The term is from the Arabic root á¸¥-n-f meaning "to incline, to decline" or "to turn or bend sideways" from the Syriac root of the same meaning. It is defined as "true believer, orthodox; one who scorns the false creeds surrounding him/her and profess the true religion" by The Arabic-English Dictionary of Modern Written Arabic.
According to Francis Edward Peters, in the verse 3:67 of the Quran it has been translated as "upright person" and outside the Quran as "to incline towards a right state or tendency". According to W. Montgomery Watt, it appears to have been used earlier by Jews and Christians in reference to "pagans" and applied to followers of an old Hellenized Syrian and Arabian religion and used to taunt early Muslims.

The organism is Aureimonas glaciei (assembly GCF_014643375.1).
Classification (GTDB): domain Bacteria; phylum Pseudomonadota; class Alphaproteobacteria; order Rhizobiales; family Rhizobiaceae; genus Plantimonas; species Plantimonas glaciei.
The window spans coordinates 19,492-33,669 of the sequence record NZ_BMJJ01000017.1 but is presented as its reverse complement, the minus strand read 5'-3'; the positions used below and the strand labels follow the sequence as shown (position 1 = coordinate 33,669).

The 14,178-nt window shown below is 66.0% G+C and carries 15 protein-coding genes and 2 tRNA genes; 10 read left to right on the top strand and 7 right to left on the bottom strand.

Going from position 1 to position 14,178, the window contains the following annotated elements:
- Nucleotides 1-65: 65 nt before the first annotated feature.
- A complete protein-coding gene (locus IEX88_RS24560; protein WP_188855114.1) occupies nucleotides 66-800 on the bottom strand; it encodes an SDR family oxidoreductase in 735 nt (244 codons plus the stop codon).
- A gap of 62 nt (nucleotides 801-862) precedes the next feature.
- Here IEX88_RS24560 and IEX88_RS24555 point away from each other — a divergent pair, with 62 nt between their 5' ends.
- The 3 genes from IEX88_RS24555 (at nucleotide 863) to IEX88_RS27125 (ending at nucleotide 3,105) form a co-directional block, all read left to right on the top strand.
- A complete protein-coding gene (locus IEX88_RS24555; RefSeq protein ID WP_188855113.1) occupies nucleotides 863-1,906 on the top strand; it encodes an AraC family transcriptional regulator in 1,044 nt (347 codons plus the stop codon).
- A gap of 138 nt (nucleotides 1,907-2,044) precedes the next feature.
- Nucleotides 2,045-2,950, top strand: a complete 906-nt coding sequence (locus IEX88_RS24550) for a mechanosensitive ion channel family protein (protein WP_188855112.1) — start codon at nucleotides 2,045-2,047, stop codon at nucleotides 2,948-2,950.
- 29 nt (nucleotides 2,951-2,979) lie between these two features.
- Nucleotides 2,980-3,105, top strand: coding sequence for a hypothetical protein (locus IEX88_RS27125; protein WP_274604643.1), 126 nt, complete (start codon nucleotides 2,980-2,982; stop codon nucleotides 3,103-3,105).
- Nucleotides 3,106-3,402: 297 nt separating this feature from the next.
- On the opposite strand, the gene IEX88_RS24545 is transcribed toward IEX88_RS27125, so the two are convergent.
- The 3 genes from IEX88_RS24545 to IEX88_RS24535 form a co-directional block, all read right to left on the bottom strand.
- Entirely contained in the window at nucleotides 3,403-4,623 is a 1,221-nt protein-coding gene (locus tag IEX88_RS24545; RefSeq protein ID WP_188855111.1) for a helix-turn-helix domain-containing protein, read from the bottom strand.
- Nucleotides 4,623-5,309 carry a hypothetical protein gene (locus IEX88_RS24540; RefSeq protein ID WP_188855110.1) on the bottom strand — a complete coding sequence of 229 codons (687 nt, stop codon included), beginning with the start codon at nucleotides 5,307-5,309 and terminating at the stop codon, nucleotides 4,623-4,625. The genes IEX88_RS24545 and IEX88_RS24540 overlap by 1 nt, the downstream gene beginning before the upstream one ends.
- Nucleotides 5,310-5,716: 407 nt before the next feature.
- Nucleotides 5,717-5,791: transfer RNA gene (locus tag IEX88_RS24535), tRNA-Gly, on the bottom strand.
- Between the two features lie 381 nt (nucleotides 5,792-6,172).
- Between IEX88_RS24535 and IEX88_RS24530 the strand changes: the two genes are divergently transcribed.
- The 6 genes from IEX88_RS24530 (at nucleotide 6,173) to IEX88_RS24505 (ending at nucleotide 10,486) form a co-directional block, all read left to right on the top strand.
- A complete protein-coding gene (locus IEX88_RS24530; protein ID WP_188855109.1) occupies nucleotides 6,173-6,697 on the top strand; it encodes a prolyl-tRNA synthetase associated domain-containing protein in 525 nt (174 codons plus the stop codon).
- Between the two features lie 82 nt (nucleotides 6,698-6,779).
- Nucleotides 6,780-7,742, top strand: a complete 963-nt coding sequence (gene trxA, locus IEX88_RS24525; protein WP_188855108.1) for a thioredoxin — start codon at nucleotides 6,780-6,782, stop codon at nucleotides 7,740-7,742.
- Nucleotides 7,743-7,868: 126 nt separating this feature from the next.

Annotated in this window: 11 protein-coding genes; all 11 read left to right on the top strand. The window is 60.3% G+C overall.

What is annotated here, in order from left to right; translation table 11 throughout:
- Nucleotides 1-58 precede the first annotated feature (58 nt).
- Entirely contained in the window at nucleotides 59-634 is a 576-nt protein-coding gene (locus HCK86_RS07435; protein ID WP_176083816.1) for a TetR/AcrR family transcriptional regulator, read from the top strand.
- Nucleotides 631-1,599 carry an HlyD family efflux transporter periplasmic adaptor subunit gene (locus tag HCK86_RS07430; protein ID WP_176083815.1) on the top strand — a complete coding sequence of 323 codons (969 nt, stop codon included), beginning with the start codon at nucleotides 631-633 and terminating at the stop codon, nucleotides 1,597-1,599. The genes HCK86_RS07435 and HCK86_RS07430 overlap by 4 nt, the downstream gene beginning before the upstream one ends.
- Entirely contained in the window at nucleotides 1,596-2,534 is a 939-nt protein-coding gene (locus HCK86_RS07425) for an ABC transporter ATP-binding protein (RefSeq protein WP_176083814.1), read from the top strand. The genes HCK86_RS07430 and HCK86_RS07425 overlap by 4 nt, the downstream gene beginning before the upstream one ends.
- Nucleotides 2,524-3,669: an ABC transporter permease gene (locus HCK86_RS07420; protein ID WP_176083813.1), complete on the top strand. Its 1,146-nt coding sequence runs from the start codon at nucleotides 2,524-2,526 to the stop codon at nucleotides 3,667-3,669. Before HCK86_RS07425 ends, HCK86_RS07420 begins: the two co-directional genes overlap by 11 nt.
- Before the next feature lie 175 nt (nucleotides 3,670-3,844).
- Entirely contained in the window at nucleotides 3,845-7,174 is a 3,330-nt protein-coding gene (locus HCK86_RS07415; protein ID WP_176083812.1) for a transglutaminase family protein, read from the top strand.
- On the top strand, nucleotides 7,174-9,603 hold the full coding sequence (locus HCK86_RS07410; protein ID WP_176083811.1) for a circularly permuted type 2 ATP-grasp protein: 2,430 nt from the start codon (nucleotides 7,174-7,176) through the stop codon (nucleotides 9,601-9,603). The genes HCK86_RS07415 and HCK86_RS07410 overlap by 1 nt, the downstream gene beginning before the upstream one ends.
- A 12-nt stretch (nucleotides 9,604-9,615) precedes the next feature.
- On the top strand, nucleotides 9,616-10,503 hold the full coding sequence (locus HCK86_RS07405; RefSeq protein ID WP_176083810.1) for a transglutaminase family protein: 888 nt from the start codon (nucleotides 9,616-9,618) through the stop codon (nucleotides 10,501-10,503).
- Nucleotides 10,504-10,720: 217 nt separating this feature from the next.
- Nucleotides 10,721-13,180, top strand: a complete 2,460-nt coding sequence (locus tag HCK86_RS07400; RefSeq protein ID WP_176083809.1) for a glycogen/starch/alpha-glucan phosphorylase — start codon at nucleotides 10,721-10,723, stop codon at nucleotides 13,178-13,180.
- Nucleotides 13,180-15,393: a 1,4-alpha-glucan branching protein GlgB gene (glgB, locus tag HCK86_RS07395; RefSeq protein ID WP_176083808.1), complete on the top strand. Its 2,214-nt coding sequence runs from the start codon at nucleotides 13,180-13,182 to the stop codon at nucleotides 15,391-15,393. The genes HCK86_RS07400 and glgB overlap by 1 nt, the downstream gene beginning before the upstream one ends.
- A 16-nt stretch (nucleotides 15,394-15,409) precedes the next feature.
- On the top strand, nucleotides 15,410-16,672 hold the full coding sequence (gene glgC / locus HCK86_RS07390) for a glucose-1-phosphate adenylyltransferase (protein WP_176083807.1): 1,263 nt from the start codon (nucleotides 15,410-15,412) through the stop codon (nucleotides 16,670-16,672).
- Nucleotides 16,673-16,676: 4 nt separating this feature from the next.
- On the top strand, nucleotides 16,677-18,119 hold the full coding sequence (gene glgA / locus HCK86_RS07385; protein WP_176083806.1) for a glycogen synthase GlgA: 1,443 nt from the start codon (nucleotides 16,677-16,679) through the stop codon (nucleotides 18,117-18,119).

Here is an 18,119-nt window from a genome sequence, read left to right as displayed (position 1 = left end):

Michael Cook states "its exact sense is obscure" but the Quran "uses it in contexts suggestive of a pristine monotheism, which it tends to contrast with (latter-day) Judaism and Christianity". In the Quran hanif is associated "strongly with Abraham, but never with Moses or Jesus".
Oxford Islamic Studies online defines hanif as "one who is utterly upright in all of his or her affairs, as exemplified by the model of Abraham"; and that prior to the arrival of Islam "the term was used ... to designate pious people who accepted monotheism but did not join the Jewish or Christian communities."